Have we just witnessed the rising red tide of the left, or a no-change election result?

Plus ça change, plus c'est la même chose

(The more things change, the more they are the same). That nicely sums up the results of this year's local government elections. On the surface there might appear to have been some significant shifts, with new mayors and councils elected. And many have talked about a shift to the left, especially with Labour Party mayors easily winning Auckland, Wellington and Christchurch. But such shifts might be somewhat illusionary, and more than anything, the election results signal "business as usual".

A rising red tide?

It's easy to see some sort of shift to the left throughout the country when you look at the results, and I was quoted by RNZ saying "The country's looking a bit redder today in terms of political colours - candidates that are a bit more left-leaning" - see Laura Bootham's Local elections: 'The country's looking a bit redder'. I explained the success of the left with reference to some current policy issues: "The social and economic issues that were being debated in national and local politics - such as childhood poverty and homelessness - are beneficial to left wing candidates and parties".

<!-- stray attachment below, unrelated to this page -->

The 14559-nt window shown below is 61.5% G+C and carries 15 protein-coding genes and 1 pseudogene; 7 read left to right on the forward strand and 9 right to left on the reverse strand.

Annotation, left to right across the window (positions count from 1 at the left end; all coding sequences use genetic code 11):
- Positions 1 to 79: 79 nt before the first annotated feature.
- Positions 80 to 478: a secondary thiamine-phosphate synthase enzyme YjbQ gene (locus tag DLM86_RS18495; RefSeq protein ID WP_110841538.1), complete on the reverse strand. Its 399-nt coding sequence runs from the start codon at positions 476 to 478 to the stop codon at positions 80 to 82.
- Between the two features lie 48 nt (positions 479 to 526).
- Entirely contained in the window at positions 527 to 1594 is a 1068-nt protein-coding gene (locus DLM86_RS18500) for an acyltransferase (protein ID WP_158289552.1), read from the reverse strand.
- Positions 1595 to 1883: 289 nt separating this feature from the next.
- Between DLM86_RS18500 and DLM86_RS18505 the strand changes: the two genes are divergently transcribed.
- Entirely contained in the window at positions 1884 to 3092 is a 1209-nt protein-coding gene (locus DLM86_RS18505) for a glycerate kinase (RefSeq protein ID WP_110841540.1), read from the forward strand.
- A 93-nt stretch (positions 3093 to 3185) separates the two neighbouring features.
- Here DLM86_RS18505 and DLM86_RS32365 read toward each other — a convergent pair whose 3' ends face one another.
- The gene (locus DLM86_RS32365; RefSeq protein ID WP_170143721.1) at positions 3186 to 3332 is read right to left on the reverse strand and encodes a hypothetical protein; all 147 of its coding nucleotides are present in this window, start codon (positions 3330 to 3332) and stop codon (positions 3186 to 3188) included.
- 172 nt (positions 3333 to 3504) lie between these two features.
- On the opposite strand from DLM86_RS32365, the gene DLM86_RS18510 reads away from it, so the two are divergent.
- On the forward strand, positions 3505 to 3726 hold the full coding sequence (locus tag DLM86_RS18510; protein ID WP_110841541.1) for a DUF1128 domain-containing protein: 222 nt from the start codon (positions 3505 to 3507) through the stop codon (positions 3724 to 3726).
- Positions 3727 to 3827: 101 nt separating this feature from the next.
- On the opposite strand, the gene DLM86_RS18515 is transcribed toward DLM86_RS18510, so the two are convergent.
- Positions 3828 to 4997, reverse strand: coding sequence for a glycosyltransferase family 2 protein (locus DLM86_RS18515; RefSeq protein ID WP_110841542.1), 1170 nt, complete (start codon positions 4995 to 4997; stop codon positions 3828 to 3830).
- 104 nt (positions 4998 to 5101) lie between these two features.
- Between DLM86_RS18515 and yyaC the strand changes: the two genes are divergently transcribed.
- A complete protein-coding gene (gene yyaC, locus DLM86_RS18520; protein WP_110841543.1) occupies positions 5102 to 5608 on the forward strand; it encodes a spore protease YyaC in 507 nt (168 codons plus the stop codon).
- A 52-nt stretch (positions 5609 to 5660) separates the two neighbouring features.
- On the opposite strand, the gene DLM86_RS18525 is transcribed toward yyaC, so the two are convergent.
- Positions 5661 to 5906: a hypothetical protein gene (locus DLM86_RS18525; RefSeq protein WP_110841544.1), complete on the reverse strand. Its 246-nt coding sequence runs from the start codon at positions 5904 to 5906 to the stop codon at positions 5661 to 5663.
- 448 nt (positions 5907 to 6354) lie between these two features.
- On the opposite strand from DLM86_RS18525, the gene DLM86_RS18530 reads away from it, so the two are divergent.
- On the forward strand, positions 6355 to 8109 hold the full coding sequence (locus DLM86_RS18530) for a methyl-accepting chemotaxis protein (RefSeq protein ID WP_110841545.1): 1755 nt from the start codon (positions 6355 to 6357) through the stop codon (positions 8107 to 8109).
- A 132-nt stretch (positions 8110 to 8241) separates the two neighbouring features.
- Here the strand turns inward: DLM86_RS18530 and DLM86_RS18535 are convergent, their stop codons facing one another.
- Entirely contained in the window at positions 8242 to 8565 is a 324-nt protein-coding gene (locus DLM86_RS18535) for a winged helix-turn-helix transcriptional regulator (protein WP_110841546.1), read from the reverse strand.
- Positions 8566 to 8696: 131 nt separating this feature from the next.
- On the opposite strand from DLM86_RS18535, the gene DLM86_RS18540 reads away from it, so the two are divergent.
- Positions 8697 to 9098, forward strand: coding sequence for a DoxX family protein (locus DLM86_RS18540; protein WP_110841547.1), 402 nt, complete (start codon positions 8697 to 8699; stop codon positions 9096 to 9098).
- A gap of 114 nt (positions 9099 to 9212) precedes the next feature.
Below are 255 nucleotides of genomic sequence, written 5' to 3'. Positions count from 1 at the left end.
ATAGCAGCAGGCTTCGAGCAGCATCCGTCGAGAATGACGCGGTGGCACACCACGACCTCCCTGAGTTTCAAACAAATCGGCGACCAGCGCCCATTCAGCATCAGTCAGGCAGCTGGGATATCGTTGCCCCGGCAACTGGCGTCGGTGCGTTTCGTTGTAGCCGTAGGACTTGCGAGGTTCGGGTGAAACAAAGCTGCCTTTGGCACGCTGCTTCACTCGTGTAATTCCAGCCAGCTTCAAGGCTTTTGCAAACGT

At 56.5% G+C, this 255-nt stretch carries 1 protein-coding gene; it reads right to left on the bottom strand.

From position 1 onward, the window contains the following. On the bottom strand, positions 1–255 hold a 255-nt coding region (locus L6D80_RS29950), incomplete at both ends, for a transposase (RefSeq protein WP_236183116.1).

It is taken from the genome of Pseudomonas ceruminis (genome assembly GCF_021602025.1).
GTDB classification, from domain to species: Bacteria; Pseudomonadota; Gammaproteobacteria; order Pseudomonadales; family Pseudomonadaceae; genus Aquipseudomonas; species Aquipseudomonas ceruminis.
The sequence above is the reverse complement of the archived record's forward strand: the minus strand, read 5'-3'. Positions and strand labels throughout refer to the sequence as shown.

The left has also been quick to celebrate. Greg Presland writing on The Standard says "throughout the country Labour Mayors have been elected or returned to power. With Goff in Auckland, Justin Lester in Wellington, Dalziel in Christchurch with the backing of a solid left team, Chadwick in Rotorua, and Hamish MacDouall in Whanganui local government is looking decidedly red" - see: Local Government results good for Labour and terrible for National. He also details how National's proxy ticket, "Auckland Future team failed to fire spectacularly."